Feature Image By William H. Majoros (Own work) [CC BY-SA 3.0 (http://creativecommons.org/licenses/by-sa/3.0)], via Wikimedia Commons

This “zebra-esque” colored warbler is typically best known for its habit of creeping up and down various tree trunks in search of insects in small crevices and in the bark. For this reason, this warbler is sometimes also referred to as the “Black and White Creeper”.

This warbler (like most others) is a smaller songbird, featuring a fairly long bill with a downward curve towards the end, which makes foraging for food in tough tree bark a breeze. These black and white beauties can measure anywhere from 4.3”-5” in size and sport a wingspan just short of 9 inches.

Despite the fact that you would almost always spot this little guy high in the treetops, this species typically nest on the ground atop a pile of leaves or at the base of a tree. They can be found amount deciduous and mixed forest during the summer months, and basking in the tropical locales from the beaches of Florida to the Colombian jungle.

 

As their name suggests, their coloring consists of two colors; black and white. Their striped pattern is highlighted by two wide white wing bars, and the males sport a much more obvious black streaking. The females sport a much more pale plumage and slightly less streaking in their coloring.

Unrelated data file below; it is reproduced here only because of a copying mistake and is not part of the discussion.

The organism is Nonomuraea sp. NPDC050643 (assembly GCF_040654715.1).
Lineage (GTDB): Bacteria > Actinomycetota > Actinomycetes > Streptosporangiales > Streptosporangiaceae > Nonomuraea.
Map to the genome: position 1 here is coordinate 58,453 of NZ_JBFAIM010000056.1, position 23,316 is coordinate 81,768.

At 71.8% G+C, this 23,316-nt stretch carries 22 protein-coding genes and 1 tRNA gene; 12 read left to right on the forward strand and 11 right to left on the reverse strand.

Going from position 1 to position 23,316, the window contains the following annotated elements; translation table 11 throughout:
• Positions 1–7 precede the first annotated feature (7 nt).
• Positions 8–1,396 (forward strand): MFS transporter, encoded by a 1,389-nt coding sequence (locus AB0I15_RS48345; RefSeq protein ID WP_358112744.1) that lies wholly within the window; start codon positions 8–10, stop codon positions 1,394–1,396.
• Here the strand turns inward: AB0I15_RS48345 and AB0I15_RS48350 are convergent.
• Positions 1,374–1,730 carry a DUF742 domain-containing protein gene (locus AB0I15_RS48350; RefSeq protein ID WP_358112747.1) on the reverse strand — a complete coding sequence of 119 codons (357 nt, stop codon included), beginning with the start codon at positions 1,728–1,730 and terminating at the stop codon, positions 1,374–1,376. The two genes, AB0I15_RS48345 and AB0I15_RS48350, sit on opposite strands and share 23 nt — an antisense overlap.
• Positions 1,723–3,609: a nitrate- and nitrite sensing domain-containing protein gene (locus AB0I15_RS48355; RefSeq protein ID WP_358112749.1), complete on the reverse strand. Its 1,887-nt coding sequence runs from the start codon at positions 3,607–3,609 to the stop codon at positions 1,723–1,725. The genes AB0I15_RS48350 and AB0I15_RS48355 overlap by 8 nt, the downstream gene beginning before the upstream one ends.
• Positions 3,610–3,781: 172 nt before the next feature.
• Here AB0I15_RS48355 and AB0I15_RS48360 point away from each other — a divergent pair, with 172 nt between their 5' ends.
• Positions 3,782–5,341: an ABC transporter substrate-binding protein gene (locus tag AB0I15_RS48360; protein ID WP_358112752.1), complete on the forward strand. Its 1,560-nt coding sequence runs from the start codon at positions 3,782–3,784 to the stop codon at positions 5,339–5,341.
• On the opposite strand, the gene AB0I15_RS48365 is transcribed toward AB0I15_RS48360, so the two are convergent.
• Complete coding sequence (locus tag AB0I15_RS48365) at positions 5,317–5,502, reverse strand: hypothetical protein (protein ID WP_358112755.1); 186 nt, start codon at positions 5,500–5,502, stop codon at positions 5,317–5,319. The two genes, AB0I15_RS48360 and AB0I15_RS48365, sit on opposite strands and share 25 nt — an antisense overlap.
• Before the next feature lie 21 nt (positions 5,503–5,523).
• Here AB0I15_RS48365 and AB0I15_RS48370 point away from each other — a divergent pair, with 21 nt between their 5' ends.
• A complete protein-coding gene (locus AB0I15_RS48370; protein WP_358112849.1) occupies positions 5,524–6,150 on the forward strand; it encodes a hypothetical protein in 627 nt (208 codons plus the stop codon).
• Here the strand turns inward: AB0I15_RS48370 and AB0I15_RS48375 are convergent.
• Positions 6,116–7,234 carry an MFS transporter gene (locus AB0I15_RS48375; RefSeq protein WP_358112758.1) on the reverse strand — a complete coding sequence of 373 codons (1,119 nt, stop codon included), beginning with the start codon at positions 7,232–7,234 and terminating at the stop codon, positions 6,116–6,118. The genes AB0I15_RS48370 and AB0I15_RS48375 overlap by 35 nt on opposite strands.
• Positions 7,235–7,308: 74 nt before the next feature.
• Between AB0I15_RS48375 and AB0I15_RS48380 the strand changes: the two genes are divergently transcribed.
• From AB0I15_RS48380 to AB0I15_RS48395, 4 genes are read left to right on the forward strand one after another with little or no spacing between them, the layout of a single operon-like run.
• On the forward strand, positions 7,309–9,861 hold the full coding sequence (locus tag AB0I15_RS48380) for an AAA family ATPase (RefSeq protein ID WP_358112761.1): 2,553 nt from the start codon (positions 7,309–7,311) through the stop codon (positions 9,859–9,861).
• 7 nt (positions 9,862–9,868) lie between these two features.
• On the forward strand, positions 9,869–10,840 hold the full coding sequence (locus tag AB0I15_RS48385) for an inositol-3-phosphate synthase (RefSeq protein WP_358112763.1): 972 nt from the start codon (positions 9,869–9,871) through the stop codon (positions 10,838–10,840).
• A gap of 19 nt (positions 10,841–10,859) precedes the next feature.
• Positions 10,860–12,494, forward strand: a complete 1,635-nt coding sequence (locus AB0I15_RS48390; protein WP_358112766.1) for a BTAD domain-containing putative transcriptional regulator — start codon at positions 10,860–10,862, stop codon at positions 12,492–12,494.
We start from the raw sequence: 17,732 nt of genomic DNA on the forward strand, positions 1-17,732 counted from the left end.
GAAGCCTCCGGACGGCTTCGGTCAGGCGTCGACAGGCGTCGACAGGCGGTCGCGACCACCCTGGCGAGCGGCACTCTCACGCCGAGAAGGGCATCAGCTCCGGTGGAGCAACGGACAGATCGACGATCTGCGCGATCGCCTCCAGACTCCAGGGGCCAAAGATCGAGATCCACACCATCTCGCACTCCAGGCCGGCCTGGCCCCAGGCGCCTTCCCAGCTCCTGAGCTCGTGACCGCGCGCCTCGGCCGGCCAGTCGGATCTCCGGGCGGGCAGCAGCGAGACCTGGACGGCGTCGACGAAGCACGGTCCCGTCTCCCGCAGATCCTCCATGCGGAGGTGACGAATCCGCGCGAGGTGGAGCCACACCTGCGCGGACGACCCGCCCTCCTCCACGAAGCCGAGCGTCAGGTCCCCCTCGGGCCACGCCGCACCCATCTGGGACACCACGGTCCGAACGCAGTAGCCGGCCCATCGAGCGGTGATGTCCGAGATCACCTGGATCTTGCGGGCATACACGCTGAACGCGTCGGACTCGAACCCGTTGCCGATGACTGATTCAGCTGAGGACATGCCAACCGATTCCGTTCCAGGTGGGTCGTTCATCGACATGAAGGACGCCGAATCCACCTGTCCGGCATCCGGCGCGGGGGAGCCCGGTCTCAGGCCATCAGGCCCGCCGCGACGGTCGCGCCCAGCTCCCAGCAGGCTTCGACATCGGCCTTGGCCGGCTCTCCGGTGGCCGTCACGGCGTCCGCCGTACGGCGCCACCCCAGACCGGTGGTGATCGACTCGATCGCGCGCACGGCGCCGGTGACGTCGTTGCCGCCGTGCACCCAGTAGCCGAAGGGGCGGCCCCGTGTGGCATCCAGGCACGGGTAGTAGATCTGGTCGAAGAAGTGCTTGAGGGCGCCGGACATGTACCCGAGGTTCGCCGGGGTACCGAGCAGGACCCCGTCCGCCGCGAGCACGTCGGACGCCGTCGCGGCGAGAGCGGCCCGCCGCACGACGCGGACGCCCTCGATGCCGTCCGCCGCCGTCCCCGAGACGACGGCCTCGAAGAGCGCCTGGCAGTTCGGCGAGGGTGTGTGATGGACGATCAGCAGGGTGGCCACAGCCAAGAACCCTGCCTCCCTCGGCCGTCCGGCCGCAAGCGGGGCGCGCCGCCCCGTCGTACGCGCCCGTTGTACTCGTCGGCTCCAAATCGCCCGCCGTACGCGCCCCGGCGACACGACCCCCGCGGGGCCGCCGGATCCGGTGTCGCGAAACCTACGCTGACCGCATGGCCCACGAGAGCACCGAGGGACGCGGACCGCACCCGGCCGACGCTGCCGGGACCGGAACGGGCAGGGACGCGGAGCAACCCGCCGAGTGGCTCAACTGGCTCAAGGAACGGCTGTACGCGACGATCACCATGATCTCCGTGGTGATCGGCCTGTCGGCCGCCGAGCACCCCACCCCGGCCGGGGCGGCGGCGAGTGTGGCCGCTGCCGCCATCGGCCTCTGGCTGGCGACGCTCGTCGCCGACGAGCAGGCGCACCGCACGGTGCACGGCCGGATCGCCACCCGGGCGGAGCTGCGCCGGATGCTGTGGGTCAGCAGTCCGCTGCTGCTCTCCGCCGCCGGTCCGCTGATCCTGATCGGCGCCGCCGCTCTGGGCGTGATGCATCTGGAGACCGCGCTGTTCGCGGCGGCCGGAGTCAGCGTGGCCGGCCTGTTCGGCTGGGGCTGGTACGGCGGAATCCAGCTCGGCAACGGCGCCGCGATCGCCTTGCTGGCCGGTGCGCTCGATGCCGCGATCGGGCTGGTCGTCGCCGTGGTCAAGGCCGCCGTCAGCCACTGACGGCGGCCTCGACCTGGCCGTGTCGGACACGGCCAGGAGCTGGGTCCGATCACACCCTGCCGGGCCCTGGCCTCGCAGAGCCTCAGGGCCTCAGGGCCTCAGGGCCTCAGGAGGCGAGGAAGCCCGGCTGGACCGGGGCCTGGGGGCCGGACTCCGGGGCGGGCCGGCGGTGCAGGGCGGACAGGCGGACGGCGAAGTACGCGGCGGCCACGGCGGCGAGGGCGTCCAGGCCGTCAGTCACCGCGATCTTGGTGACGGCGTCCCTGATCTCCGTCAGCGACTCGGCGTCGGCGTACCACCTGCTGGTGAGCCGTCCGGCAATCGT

These warblers are also equipped with an extra-long hind claw and a heavier set of legs than most other wood warblers. This allows them to flawlessly move about tree limbs and trunks and negotiate with tough bark while foraging for food.

As with many songbirds, the best way to track one of these warblers down is by using your ears. Black and white warblers are a very vocal bird with a squeaky, light-toned song.